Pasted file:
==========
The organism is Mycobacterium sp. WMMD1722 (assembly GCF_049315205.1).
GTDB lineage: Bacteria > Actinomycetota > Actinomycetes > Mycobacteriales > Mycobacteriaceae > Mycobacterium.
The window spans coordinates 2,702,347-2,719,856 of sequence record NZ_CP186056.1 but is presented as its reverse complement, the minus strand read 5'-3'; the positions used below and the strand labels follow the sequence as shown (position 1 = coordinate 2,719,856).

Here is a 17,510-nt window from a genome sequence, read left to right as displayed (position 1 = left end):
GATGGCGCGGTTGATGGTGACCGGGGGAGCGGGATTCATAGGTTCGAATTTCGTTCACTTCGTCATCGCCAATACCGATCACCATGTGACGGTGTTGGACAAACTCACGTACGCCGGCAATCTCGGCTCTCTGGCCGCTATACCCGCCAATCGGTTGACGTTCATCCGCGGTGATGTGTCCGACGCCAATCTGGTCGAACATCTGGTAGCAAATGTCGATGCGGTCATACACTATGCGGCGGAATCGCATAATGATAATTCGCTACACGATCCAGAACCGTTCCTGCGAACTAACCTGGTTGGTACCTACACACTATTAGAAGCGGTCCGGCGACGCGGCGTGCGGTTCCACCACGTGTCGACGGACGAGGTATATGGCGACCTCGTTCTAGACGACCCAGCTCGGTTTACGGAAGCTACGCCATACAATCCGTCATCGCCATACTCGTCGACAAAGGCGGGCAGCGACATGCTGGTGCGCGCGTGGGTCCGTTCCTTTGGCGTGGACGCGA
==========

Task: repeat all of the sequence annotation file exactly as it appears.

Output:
The organism is Mycobacterium sp. WMMD1722 (assembly GCF_049315205.1).
GTDB lineage: Bacteria > Actinomycetota > Actinomycetes > Mycobacteriales > Mycobacteriaceae > Mycobacterium.
The window spans coordinates 2,702,347-2,719,856 of sequence record NZ_CP186056.1 but is presented as its reverse complement, the minus strand read 5'-3'; the positions used below and the strand labels follow the sequence as shown (position 1 = coordinate 2,719,856).

Here is a 17,510-nt window from a genome sequence, read left to right as displayed (position 1 = left end):
GATGGCGCGGTTGATGGTGACCGGGGGAGCGGGATTCATAGGTTCGAATTTCGTTCACTTCGTCATCGCCAATACCGATCACCATGTGACGGTGTTGGACAAACTCACGTACGCCGGCAATCTCGGCTCTCTGGCCGCTATACCCGCCAATCGGTTGACGTTCATCCGCGGTGATGTGTCCGACGCCAATCTGGTCGAACATCTGGTAGCAAATGTCGATGCGGTCATACACTATGCGGCGGAATCGCATAATGATAATTCGCTACACGATCCAGAACCGTTCCTGCGAACTAACCTGGTTGGTACCTACACACTATTAGAAGCGGTCCGGCGACGCGGCGTGCGGTTCCACCACGTGTCGACGGACGAGGTATATGGCGACCTCGTTCTAGACGACCCAGCTCGGTTTACGGAAGCTACGCCATACAATCCGTCATCGCCATACTCGTCGACAAAGGCGGGCAGCGACATGCTGGTGCGCGCGTGGGTCCGTTCCTTTGGCGTGGACGCGA